Doing justice requires faith. In fact, I often wonder about those who do this work without faith in a God who rights wrongs, who does ultimate justice, who brings something beautiful out of the horrendous mess of human misery.
And yet, many others wonder the opposite about Christians. “How can you believe in justice and believe in a God who allows/causes such tremendous injustice?” they ask. It’s a fair point. When we see folks at the Clinic afflicted with grievous wounds, both hidden and visible, by a corrupt regime in their home country, we wonder. When we see men and women punished for the rest of their lives because of criminal mistakes made in their youth, we wonder. When we sit face-to-face with a woman who has been betrayed and abused by a man who swore before God and others to protect and support her, we wonder.
But we wonder to a God who has suffered. We wonder aloud to a God who has promised to right wrongs. We lament and grieve to a God who also suffered injustice at the hands of a corrupt regime, punished for a crime that he did not commit, betrayed by his trusted companions.
And this strengthens our faith. James tells us that when we ask things of our Good Father we should not ask like people who are tossed around like waves (James 1:6). Rather, we should ask in faith. Steadfast, hefty, meaty, dense faith. This rooted and thick faith stands between two poles: looking backward to what has happened, and looking forward to what is promised.
Backward-looking, we sit in awe of the Cross, where cataclysmic injustice was done to justify us. Forward-looking, we set our gaze on the New Heavens and the New Earth, where justice will replace suffering, where peace will replace war, where God will wipe every single tear from our eyes. Christians are people of memory—and we not only remember backwards, but we remember forwards.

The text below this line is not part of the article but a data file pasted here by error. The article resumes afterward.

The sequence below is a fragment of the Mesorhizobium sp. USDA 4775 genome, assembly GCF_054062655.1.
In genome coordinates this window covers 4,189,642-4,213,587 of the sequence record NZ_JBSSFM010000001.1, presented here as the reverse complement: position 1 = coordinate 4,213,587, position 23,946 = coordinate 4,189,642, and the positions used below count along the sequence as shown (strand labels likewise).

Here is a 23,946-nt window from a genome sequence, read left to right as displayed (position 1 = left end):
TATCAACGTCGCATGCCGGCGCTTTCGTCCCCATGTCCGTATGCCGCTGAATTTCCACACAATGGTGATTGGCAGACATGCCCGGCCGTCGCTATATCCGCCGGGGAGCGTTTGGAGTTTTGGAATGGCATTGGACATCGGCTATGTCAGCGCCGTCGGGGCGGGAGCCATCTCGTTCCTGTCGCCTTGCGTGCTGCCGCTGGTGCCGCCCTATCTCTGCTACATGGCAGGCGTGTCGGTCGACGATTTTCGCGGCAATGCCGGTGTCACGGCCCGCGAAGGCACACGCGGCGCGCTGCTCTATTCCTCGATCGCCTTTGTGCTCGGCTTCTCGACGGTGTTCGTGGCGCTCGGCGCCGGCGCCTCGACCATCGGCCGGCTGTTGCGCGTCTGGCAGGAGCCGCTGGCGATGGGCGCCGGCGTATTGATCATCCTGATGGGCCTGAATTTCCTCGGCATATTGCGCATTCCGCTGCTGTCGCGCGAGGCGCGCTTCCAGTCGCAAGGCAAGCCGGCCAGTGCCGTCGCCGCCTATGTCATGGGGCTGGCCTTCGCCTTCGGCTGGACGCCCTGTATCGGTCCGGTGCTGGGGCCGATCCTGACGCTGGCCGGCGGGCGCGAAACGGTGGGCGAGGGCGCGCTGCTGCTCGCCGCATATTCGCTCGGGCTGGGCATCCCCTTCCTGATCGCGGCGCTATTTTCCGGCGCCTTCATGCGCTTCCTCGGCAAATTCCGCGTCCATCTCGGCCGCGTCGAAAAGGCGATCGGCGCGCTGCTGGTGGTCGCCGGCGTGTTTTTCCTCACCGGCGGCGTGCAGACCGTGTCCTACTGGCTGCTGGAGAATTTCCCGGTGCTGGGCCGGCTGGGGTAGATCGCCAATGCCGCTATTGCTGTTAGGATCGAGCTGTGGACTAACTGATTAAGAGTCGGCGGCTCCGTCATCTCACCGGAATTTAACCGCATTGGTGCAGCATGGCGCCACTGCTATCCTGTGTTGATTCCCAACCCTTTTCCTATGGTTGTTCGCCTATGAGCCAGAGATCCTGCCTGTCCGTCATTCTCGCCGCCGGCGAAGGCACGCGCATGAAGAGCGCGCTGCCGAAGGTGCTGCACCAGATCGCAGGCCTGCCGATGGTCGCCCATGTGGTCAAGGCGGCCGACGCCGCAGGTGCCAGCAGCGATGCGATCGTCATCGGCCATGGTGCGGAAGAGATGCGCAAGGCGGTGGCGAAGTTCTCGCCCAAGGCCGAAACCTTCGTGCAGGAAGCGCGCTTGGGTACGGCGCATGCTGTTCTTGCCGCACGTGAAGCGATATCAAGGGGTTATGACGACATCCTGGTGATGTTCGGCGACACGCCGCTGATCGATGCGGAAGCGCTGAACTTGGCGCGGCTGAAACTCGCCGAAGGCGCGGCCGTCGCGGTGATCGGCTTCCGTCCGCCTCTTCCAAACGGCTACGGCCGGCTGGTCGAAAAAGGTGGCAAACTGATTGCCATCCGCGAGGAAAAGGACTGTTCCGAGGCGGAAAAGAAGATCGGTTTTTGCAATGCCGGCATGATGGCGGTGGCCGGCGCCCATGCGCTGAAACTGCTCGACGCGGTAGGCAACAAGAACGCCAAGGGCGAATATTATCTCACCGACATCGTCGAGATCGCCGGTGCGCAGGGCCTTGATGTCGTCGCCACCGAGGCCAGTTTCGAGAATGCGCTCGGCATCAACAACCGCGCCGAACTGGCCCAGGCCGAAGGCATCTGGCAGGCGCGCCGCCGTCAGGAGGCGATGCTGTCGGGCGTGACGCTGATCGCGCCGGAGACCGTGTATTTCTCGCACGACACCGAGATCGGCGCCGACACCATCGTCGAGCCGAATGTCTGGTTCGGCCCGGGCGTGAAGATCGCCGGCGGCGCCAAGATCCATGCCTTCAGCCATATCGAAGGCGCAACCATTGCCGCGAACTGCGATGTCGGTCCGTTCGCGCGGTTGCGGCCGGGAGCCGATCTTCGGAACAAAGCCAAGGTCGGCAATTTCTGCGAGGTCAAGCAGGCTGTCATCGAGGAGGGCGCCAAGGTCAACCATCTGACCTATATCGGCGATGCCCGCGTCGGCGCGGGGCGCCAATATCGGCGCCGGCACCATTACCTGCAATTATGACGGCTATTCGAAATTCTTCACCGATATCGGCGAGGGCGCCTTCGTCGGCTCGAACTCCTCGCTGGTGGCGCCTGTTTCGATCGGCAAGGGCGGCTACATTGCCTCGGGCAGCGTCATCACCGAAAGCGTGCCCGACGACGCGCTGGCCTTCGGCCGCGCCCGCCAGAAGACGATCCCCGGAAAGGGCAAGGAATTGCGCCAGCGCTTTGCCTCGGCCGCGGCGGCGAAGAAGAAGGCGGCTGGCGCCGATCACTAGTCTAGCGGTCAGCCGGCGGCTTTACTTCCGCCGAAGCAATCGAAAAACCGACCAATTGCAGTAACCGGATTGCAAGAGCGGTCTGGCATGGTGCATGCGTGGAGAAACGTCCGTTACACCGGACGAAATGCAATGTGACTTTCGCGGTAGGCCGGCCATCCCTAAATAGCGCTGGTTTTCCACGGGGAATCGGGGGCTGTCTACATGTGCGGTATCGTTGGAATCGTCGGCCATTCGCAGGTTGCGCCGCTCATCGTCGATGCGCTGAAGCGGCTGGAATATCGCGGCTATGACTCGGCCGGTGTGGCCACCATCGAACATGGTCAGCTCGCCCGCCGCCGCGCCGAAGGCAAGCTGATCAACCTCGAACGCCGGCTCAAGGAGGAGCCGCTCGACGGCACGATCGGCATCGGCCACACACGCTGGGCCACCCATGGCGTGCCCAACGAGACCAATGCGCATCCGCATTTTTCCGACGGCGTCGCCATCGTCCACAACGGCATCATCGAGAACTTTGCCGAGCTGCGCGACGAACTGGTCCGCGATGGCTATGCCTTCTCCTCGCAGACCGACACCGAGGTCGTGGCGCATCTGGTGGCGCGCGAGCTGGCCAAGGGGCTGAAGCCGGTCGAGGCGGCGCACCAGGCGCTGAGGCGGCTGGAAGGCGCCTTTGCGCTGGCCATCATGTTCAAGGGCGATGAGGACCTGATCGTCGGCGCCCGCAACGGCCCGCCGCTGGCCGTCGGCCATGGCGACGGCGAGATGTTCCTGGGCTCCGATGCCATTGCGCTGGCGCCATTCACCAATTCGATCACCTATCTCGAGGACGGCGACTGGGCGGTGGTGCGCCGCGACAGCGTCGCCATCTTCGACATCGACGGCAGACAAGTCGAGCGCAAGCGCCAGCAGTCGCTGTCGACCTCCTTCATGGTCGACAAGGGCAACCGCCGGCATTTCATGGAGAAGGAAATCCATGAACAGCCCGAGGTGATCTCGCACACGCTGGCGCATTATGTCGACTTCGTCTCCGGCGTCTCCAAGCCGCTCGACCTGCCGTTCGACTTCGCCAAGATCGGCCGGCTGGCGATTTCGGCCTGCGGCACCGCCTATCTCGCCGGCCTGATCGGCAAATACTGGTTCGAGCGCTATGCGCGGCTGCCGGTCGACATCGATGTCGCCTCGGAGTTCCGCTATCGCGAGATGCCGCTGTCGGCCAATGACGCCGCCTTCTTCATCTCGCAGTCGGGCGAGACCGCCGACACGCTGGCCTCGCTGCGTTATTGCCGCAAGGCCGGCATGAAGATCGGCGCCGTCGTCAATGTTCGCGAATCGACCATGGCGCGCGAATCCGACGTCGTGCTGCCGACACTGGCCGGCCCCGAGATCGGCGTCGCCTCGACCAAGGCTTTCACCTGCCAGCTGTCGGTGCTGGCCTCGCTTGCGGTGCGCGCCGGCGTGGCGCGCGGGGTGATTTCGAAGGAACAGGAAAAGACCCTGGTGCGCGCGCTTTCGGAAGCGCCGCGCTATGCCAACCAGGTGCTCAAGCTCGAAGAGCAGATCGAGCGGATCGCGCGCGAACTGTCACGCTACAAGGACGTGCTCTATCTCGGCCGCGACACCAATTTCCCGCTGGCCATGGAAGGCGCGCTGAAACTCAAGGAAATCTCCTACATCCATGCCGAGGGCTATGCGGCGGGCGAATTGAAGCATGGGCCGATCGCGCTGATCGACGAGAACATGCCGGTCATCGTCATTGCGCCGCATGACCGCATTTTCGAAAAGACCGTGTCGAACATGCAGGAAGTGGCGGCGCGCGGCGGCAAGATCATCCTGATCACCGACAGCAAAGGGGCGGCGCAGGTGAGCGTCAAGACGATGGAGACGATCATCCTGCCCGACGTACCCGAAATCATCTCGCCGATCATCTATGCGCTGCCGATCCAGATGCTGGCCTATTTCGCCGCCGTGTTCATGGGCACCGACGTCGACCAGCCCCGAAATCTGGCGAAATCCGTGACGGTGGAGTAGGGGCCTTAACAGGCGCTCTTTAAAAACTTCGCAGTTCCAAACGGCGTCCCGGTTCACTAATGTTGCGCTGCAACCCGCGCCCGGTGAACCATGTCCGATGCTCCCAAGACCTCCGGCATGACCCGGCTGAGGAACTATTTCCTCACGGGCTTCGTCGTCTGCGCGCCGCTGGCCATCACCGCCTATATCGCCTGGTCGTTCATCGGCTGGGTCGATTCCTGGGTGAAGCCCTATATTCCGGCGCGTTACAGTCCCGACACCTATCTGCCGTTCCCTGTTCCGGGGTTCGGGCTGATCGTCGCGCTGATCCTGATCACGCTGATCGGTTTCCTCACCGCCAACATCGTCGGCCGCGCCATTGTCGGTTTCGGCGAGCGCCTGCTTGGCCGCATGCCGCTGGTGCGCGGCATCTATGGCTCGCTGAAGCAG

And this remembering forward invigorates our leaden feet and awakens our sleepy souls. I remember after I finished a case with one of my first clients and she wrapped her arms around me and bellowed with glee in a cavernous courthouse. Justice brings joy. Justice sounds like laughter. While there is anger and lament and frustration in the work, there is also delight and peace and faith to come.
May you act in faith in a God who has already done the ultimate work of justice. May you ask in faith because there is a God who cares immeasurably more about justice than you do. May you look backward and forward in faith, knowing that the same one who did not spare his own life will renew the life of the world at the last. And may you laugh and delight in the peace to come because you can trust the One who made the promise.
Until justice and peace embrace,